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Eur J Endocrinol. 2016 Dec;175(6):605-614.

Sweetened beverage intake and risk of latent autoimmune diabetes in adults (LADA) and type 2 diabetes.

Author information

1
Institute of Environmental MedicineKarolinska Institutet, Stockholm, Sweden josefin.lofvenborg@ki.se.
2
Institute of Environmental MedicineKarolinska Institutet, Stockholm, Sweden.
3
Center for Occupational and Environmental MedicineStockholm County Council, Stockholm, Sweden.
4
Department of Medical SciencesUppsala University, Uppsala, Sweden.
5
Department of Clinical SciencesLund University, Malmö, Sweden.
6
Department of Public Health and Caring SciencesUppsala University, Uppsala, Sweden.
7
EndocrinologyAbdominal Centre, Helsinki University Hospital, Research Program for Diabetes and Obesity, University of Helsinki, and Finnish Institute for Molecular Medicine, University of Helsinki, Helsinki, Finland.

Abstract

OBJECTIVE:

Sweetened beverage intake is associated with increased risk of type 2 diabetes, but its association with autoimmune diabetes is unclear. We aimed to investigate sweetened beverage intake and risk of latent autoimmune diabetes in adults (LADA); autoimmune diabetes with features of type 2 diabetes.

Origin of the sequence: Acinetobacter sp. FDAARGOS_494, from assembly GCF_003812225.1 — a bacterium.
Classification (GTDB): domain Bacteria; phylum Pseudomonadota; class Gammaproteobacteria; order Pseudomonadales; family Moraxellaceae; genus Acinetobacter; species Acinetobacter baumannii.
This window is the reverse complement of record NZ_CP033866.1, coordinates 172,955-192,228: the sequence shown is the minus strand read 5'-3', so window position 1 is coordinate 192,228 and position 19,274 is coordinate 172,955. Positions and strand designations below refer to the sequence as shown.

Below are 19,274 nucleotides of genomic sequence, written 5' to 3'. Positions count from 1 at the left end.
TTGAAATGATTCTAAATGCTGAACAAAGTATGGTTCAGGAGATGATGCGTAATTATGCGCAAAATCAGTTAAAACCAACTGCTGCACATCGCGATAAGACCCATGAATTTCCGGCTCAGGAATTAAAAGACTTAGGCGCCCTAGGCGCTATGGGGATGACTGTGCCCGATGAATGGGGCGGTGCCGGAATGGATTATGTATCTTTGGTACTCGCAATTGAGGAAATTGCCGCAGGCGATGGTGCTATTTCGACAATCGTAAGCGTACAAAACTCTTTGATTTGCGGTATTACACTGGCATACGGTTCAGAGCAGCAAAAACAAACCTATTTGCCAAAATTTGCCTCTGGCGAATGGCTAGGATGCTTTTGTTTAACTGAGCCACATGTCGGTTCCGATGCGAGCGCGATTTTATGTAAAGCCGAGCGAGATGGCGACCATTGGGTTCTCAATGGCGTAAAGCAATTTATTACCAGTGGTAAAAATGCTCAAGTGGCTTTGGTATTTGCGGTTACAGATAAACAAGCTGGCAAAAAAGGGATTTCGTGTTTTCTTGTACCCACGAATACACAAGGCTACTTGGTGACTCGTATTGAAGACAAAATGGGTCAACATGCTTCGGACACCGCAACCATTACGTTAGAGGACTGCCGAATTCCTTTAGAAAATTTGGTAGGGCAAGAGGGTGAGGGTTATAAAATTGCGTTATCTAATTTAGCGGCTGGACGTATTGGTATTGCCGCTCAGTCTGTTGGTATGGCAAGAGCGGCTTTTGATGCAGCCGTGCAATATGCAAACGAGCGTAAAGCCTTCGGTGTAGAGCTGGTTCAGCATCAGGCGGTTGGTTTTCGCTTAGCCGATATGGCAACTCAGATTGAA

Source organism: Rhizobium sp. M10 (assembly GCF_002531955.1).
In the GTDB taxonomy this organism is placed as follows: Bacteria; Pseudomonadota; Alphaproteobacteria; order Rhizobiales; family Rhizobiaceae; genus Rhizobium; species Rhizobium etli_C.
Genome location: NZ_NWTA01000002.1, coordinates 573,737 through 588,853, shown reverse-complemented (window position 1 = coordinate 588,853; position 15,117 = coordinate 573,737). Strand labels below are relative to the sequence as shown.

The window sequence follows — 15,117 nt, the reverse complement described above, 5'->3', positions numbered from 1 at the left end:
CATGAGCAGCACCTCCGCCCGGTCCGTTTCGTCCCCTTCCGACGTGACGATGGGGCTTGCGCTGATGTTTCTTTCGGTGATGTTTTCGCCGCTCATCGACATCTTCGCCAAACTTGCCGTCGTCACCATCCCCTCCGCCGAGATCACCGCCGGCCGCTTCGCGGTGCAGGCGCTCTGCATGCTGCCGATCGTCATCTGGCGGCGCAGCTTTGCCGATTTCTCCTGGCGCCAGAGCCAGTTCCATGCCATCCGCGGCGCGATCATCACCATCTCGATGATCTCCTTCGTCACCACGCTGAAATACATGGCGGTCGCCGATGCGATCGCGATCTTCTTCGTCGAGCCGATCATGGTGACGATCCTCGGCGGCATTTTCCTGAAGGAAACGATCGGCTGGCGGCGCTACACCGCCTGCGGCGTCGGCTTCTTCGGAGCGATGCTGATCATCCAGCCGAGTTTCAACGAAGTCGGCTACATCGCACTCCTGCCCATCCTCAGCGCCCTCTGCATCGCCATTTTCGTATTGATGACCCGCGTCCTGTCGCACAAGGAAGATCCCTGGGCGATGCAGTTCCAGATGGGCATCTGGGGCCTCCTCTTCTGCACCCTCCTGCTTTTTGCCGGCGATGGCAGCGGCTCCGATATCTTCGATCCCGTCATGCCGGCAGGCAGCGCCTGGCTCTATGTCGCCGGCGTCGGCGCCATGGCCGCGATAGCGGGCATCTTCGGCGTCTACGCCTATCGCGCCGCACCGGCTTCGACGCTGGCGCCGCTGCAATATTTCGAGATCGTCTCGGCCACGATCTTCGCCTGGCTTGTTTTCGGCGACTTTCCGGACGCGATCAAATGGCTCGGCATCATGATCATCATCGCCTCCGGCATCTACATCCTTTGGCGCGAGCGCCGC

DESIGN/METHODS:

Data from a Swedish population-based study was used, including incident cases of LADA (n = 357) and type 2 diabetes (n = 1136) and randomly selected controls (n = 1371). Diabetes classification was based on onset age (≥35), glutamic acid decarboxylase autoantibodies (GADA) and C-peptide. Sweetened beverage intake information was derived from a validated food frequency questionnaire. ORs adjusted for age, sex, family history of diabetes, education, lifestyle, diet, energy intake and BMI were estimated using logistic regression.

RESULTS:

Daily intake of >2 servings of sweetened beverages (consumed by 6% of participants) was associated with increased risk of LADA (OR: 1.99, 95% CI: 1.11-3.56), and for each 200 mL daily serving, OR was 1.15 (95% CI: 1.02-1.29). Findings were similar for sugar-sweetened (OR: 1.18, 95% CI: 1.00-1.39) and artificially sweetened beverages (OR: 1.12, 95% CI: 0.95-1.32). Similarly, each daily serving increment in total sweetened beverage conferred 20% higher type 2 diabetes risk (95% CI: 1.07-1.34). In type 2 diabetes patients, high consumers displayed higher HOMA-IR levels (4.5 vs 3.5, P = 0.0002), but lower HOMA-B levels (55 vs 70, P = 0.0378) than non-consumers. Similar tendencies were seen in LADA.

CONCLUSIONS:

High intake of sweetened beverages was associated with increased risk of LADA. The observed relationship resembled that with type 2 diabetes, suggesting common pathways possibly involving insulin resistance.

PMID:
27926472
DOI:
10.1530/EJE-16-0376
[Indexed for MEDLINE]

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